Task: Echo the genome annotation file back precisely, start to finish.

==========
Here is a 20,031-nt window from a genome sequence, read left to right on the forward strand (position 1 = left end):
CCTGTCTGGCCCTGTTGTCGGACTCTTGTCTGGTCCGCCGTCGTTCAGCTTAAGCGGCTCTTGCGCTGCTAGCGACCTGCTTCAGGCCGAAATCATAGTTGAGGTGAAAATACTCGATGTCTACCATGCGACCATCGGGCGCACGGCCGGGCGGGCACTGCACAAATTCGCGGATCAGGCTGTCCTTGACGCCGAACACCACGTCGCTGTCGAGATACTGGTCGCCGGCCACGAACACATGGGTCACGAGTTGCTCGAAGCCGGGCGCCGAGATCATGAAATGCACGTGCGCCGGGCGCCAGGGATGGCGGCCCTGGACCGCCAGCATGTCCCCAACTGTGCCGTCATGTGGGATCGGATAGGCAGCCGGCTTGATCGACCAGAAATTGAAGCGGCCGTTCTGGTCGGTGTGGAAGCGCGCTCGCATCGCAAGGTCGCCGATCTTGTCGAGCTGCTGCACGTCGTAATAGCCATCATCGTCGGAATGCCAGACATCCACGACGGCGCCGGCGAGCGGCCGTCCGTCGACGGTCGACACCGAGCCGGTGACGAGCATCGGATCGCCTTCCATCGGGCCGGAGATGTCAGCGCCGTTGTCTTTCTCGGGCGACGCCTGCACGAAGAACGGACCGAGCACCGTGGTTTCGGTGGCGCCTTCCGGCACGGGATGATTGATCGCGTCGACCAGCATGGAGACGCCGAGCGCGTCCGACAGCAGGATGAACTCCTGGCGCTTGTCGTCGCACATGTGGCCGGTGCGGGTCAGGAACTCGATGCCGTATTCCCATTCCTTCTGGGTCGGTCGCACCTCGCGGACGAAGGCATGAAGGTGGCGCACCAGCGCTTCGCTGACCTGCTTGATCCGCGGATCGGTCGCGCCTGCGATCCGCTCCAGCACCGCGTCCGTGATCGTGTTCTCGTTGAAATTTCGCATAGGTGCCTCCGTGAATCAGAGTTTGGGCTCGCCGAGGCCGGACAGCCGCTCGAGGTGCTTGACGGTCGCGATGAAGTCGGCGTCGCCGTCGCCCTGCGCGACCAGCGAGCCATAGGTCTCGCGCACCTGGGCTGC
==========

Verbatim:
Here is a 20,031-nt window from a genome sequence, read left to right on the forward strand (position 1 = left end):
CCTGTCTGGCCCTGTTGTCGGACTCTTGTCTGGTCCGCCGTCGTTCAGCTTAAGCGGCTCTTGCGCTGCTAGCGACCTGCTTCAGGCCGAAATCATAGTTGAGGTGAAAATACTCGATGTCTACCATGCGACCATCGGGCGCACGGCCGGGCGGGCACTGCACAAATTCGCGGATCAGGCTGTCCTTGACGCCGAACACCACGTCGCTGTCGAGATACTGGTCGCCGGCCACGAACACATGGGTCACGAGTTGCTCGAAGCCGGGCGCCGAGATCATGAAATGCACGTGCGCCGGGCGCCAGGGATGGCGGCCCTGGACCGCCAGCATGTCCCCAACTGTGCCGTCATGTGGGATCGGATAGGCAGCCGGCTTGATCGACCAGAAATTGAAGCGGCCGTTCTGGTCGGTGTGGAAGCGCGCTCGCATCGCAAGGTCGCCGATCTTGTCGAGCTGCTGCACGTCGTAATAGCCATCATCGTCGGAATGCCAGACATCCACGACGGCGCCGGCGAGCGGCCGTCCGTCGACGGTCGACACCGAGCCGGTGACGAGCATCGGATCGCCTTCCATCGGGCCGGAGATGTCAGCGCCGTTGTCTTTCTCGGGCGACGCCTGCACGAAGAACGGACCGAGCACCGTGGTTTCGGTGGCGCCTTCCGGCACGGGATGATTGATCGCGTCGACCAGCATGGAGACGCCGAGCGCGTCCGACAGCAGGATGAACTCCTGGCGCTTGTCGTCGCACATGTGGCCGGTGCGGGTCAGGAACTCGATGCCGTATTCCCATTCCTTCTGGGTCGGTCGCACCTCGCGGACGAAGGCATGAAGGTGGCGCACCAGCGCTTCGCTGACCTGCTTGATCCGCGGATCGGTCGCGCCTGCGATCCGCTCCAGCACCGCGTCCGTGATCGTGTTCTCGTTGAAATTTCGCATAGGTGCCTCCGTGAATCAGAGTTTGGGCTCGCCGAGGCCGGACAGCCGCTCGAGGTGCTTGACGGTCGCGATGAAGTCGGCGTCGCCGTCGCCCTGCGCGACCAGCGAGCCATAGGTCTCGCGCACCTGGGCTGC